The Deception of Ryne Sandberg, and other Hall of Fame thoughts.

By | August 01, 2005

Thanks to the beauties of TiVo, I watched a Hall of Fame induction ceremony for the first time ever yesterday. I skipped through all commercials, ramblings by that lady who insisted on calling herself the “chairman,” all the Bud Selig content, and Jerry Coleman’s speech (nothing against Jerry, I just didn’t care). What I did watch was the introductions of the living Hall of Famers who were present, and the speeches by Peter Gammons, Wade Boggs, and Ryne Sandberg.

Peter Gammons has long been one of my heroes. For a person who loves to write and loves baseball, it is hard not to admire Mr. Gammons. His speech was one of the best things I have ever heard, reminding me why I love the game so much and why it is so important to our country. The story he told about Oil Can Boyd’s father — “That’s the beauty of this country: the KKK Grand Dragon is destitute and dying, and my son is pitching in the Major Leagues for the Boston Red Sox” — was wonderful, as were the dozens of other little stories he related. I think I would love to sit down with Mr. Gammons and talk baseball for about a week straight. My favorite part of his speech was the end, when he said, “This is the highlight of my professional career.” It always bothers me when a man with a wife and kids refers to anything not related to them as the highlight of his life, so I was very glad that Mr. Gammons referred to his “professional career” that way. It keeps things in perspective.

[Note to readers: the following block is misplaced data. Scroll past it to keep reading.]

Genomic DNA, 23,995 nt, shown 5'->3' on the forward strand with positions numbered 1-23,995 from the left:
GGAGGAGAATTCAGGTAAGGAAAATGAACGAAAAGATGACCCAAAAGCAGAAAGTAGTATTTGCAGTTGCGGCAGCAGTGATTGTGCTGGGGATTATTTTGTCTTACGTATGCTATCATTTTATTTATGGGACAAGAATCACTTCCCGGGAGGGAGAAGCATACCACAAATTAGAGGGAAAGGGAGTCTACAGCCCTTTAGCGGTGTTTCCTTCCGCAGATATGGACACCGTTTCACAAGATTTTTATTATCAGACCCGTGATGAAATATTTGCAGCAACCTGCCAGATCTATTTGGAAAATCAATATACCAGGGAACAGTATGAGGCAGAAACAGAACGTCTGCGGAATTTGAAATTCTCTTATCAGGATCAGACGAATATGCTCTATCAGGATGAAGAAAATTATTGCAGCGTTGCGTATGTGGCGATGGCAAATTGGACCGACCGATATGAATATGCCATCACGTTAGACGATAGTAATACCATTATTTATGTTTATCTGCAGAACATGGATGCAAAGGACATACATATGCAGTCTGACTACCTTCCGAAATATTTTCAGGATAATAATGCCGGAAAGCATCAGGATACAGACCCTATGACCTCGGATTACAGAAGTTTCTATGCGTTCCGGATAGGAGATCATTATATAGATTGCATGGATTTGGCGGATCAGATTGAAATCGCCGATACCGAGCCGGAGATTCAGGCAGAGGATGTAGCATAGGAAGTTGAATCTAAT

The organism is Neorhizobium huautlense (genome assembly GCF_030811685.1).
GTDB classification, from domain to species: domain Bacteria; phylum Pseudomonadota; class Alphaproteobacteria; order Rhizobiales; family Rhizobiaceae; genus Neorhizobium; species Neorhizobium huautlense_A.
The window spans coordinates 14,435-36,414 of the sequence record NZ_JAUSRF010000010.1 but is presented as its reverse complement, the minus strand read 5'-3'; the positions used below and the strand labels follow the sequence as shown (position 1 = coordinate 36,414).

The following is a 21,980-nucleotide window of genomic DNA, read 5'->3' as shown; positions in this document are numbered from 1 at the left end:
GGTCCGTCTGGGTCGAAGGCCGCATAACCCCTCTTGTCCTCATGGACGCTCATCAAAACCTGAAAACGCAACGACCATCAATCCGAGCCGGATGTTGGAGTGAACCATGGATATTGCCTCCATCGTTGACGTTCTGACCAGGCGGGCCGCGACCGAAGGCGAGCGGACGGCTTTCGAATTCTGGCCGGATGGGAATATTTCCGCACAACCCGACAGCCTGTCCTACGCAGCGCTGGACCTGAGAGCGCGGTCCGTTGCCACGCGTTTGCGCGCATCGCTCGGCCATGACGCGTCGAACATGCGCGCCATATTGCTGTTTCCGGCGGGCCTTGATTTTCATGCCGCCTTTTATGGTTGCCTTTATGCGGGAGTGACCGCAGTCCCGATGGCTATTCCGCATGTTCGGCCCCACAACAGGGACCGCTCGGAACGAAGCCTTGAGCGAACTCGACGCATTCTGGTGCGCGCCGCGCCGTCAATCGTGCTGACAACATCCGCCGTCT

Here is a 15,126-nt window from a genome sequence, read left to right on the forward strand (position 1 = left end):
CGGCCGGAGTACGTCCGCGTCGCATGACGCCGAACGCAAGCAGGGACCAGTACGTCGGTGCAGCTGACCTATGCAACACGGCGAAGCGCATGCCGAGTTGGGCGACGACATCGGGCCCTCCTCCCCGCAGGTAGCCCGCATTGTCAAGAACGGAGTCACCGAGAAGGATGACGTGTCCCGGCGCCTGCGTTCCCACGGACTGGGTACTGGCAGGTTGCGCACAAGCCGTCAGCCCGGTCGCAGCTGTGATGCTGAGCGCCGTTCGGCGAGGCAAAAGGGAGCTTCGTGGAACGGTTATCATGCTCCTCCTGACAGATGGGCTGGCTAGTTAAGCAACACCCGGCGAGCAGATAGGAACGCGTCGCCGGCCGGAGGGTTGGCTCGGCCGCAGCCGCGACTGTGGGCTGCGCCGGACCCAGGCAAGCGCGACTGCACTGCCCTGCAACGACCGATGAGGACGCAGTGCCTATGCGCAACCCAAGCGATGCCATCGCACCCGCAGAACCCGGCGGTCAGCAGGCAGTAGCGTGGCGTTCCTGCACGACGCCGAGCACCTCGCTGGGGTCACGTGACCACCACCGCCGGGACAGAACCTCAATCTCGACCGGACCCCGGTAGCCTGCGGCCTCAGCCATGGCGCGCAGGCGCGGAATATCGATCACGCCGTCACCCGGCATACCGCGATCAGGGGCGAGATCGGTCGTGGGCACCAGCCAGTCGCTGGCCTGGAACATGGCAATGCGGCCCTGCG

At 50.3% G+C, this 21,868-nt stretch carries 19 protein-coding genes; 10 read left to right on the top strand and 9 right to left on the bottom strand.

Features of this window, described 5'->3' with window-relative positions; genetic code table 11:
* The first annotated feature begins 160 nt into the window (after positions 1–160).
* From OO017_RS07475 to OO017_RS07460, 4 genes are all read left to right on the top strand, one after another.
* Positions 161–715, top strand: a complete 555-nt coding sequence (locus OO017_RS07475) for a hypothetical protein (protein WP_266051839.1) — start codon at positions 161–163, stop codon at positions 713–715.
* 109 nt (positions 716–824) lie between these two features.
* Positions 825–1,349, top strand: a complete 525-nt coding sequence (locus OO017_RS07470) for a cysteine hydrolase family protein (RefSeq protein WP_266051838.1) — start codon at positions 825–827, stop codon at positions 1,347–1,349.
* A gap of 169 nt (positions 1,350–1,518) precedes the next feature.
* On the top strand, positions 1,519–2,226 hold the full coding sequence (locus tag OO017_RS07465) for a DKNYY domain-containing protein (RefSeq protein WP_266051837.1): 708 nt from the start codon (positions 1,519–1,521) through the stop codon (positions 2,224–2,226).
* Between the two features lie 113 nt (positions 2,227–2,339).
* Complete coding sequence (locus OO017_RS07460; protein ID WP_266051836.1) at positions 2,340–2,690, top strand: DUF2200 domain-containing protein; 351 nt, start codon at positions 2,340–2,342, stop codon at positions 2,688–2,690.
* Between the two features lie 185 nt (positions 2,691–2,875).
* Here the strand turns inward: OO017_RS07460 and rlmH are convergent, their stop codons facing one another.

The last two speeches, from Boggs and Sandberg, surprised me a little. There is no question, I have always been more of a Sandberg fan than a Boggs fan. I have always recognized that both were great players, I just liked Sandberg’s personality more. His quiet, dignified style appealed to me. But then they stood up and spoke, and I was left much more impressed with Boggs than with Sandberg.

Why? Well, Boggs’ speech was beautiful. He paid tribute to all the important people in his life, extolled the virtues of hard work and perseverance, reminded us that baseball is just a game, and seemed genuinely grateful for the honor.

Sandberg’s speech bothered me more than once. First, his “I’m a baseball player. I’ve always been a baseball player. I’m still a baseball player. That’s who I am. … Everything I am today, everything I have today, everything I will ever be is because of the game of baseball” section was the exact opposite of the perspective I admired in Peter Gammons’ speech. I love baseball more than any other unimportant thing in the world, but if it ever becomes more important to my identity than “good son,” “good father,” “fun guy to be around,” “devoted religious man,” etc., I hope someone will have the presence of mind to kick me where it counts.

I could have gotten past that, though, because I am sure that Ryne Sandberg isn’t the only famous person with screwed up priorities, and because he later referred to his wife as “my past, my present, and my future.” But then he got into his self-righteous Good Ol’ Days rant, taking issue with the power hitters of today for not being team players. A couple quotes: